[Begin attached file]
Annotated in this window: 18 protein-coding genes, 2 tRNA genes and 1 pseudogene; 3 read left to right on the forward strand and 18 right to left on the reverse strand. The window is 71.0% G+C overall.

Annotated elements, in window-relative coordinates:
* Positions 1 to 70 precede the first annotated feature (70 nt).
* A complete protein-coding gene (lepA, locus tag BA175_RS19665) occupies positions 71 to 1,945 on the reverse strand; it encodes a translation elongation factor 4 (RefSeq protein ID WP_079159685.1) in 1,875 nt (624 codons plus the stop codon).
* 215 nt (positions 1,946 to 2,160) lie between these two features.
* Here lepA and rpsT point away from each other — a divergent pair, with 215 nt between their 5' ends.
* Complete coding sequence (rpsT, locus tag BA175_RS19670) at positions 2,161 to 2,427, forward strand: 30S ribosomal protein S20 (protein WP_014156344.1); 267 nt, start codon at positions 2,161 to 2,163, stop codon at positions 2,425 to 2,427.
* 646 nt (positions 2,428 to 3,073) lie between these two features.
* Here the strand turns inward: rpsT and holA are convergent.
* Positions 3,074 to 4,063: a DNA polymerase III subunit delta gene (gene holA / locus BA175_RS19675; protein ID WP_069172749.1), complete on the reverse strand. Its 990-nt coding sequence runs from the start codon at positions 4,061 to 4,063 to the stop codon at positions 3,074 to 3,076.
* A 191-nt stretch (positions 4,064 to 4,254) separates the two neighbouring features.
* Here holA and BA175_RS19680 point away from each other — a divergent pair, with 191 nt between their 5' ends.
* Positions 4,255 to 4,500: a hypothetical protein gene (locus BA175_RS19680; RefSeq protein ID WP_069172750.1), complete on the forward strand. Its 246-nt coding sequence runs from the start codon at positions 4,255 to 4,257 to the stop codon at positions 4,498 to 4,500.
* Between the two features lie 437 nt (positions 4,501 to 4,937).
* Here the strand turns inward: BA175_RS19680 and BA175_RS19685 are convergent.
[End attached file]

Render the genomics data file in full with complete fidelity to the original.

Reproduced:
Annotated in this window: 18 protein-coding genes, 2 tRNA genes and 1 pseudogene; 3 read left to right on the forward strand and 18 right to left on the reverse strand. The window is 71.0% G+C overall.

Annotated elements, in window-relative coordinates:
* Positions 1 to 70 precede the first annotated feature (70 nt).
* A complete protein-coding gene (lepA, locus tag BA175_RS19665) occupies positions 71 to 1,945 on the reverse strand; it encodes a translation elongation factor 4 (RefSeq protein ID WP_079159685.1) in 1,875 nt (624 codons plus the stop codon).
* 215 nt (positions 1,946 to 2,160) lie between these two features.
* Here lepA and rpsT point away from each other — a divergent pair, with 215 nt between their 5' ends.
* Complete coding sequence (rpsT, locus tag BA175_RS19670) at positions 2,161 to 2,427, forward strand: 30S ribosomal protein S20 (protein WP_014156344.1); 267 nt, start codon at positions 2,161 to 2,163, stop codon at positions 2,425 to 2,427.
* 646 nt (positions 2,428 to 3,073) lie between these two features.
* Here the strand turns inward: rpsT and holA are convergent.
* Positions 3,074 to 4,063: a DNA polymerase III subunit delta gene (gene holA / locus BA175_RS19675; protein ID WP_069172749.1), complete on the reverse strand. Its 990-nt coding sequence runs from the start codon at positions 4,061 to 4,063 to the stop codon at positions 3,074 to 3,076.
* A 191-nt stretch (positions 4,064 to 4,254) separates the two neighbouring features.
* Here holA and BA175_RS19680 point away from each other — a divergent pair, with 191 nt between their 5' ends.
* Positions 4,255 to 4,500: a hypothetical protein gene (locus BA175_RS19680; RefSeq protein ID WP_069172750.1), complete on the forward strand. Its 246-nt coding sequence runs from the start codon at positions 4,255 to 4,257 to the stop codon at positions 4,498 to 4,500.
* Between the two features lie 437 nt (positions 4,501 to 4,937).
* Here the strand turns inward: BA175_RS19680 and BA175_RS19685 are convergent.